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CIA Studies Provide Glimpse of Insurgents in Iraq

Analysis Describes Groups of Fighters, Gives Clearer Picture of Their Operations

By Walter Pincus
Washington Post Staff Writer
Sunday, February 6, 2005; Page A19

As reflected in CIA classified studies last month, U.S. military and intelligence officials are still trying to understand the various Iraqi insurgency groups that they expect will continue to fight, even after last week's election.

The CIA studies included a detailed look at an at-large Iraqi fighter who is motivated to fight because the United States is occupying his country, a senior intelligence official said.

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"This person, with a tribal background, has a mix of motives including a family grievance, someone was hurt by coalition forces," said the official, who asked not to be identified because the reports are still classified. "There is also [in this Iraqi insurgent] religion and nationalism that results in a view he must fight on to get non-Muslims out of Muslim territory."

In looking in depth at one insurgent, the agency was able to describe the group to which the fighter belongs and how it operates, the official said.

The CIA last month also updated its analysis of the breadth of the Iraqi insurgency, including Iraqis that are not only former Baathists, "dead enders," but also newly radicalized Sunni Iraqis, nationalists offended by the occupying force and others disenchanted by the economic turmoil and destruction caused by the fighting.

Foreign fighters associated with Abu Musab Zarqawi and his al Qaeda-affiliated insurgent group, who once were seen as the prime opponents along with tens of thousands of criminals freed by Saddam Hussein before the war began in 2003, are now described as lesser elements but still a source of danger.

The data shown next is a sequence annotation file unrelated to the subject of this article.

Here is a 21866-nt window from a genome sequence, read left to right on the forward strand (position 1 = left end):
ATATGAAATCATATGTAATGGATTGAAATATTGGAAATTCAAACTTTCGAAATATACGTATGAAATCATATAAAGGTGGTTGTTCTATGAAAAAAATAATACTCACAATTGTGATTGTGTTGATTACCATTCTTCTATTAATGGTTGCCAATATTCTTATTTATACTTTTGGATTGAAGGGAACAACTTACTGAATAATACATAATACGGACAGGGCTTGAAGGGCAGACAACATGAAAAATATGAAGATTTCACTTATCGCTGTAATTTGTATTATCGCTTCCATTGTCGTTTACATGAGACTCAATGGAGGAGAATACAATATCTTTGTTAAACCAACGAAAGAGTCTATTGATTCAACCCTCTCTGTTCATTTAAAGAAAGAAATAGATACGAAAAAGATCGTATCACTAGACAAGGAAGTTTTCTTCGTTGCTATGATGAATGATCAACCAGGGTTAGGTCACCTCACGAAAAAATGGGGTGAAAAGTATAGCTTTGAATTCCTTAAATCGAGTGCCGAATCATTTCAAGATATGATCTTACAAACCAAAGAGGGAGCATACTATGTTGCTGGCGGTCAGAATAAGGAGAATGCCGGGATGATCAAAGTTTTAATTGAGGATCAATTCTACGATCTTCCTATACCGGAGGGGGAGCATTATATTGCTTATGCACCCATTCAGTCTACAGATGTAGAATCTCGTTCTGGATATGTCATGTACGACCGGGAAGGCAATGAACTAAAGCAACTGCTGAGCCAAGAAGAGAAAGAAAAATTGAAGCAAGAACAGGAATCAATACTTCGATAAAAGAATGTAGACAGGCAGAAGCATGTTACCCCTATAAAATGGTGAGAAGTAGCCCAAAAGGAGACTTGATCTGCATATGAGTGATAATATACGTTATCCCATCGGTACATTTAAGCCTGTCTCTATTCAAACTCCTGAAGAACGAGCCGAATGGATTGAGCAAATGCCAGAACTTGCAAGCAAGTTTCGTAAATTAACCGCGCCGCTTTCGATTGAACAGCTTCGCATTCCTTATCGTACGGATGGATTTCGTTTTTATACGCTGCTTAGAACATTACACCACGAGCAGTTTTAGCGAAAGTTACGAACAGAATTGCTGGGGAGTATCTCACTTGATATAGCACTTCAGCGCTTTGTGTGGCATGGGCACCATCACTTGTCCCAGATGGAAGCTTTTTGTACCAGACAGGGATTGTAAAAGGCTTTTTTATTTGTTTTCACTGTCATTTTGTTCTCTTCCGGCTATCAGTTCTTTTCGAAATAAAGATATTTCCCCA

Michael Scheuer, the former CIA analyst who ran the agency's Osama bin Laden section in the 1990s, said yesterday, "The administration doesn't seem to have thought through the continuing danger from foreign fighters."

He said countries such as Saudi Arabia and Algeria in the 1980s released imprisoned Islamic radicals to go fight the Soviets in Afghanistan "hoping they would die in the process." Now, Scheuer said, "Iraq is a more attractive fight for those radicals, and the Saudis currently want to unload the firebrands they have at home." The Sunni government in Riyadh is also unhappy with the prospect of a Shiite state on the border, he added, "so they think it is a great thing for their people to do."

Defense Secretary Donald H. Rumsfeld said last week on CNN's "Larry King Live" that the insurgency "has clearly been . . . more intense than had been anticipated." He said that "in many instances, the ones . . . that are fomenting this insurgency" were members of the Sunni Iraqi army division in the north that were not captured or killed because U.S. troops could not invade through Turkey.

But Rumsfeld added that the future level of fighting could depend on this question: "To what extent do Iran and Syria not cooperate and make the insurgency worse?"

Gen. Richard B. Myers, chairman of the Joint Chiefs of Staff, who disclosed the existence of the CIA reports during testimony last Thursday before the Senate Armed Services Committee, could not say how many insurgents there are.

"We know the elements of the threat very well," Myers said, but "to come up with accurate estimates is just very, very difficult in this type of insurgency."

Members, however, focused on the numbers because, as Sen. John McCain (R-Ariz.) put it: "I don't know how you defeat an insurgency unless you have some handle on the number of people that you are facing."

Sen. Carl M. Levin (Mich.), ranking Democrat on the panel, said Gen. George W. Casey Jr., head of the Multinational Force Iraq, reported during a closed hearing two weeks ago that the coalition forces killed or captured 15,000 suspected insurgents last year, a number far larger than earlier U.S. estimates of 6,000 to 9,000.

McCain raised the question of the reliability of any figures the administration offered. "We went from a few dead enders to killing or capturing 15,000 in the period of a year, and that's why there's a certain credibility problem here as to what the size and nature of the enemy we face."

Myers said that there are classified estimates, but that it is difficult to get accurate numbers because "there are so many fence-sitters."

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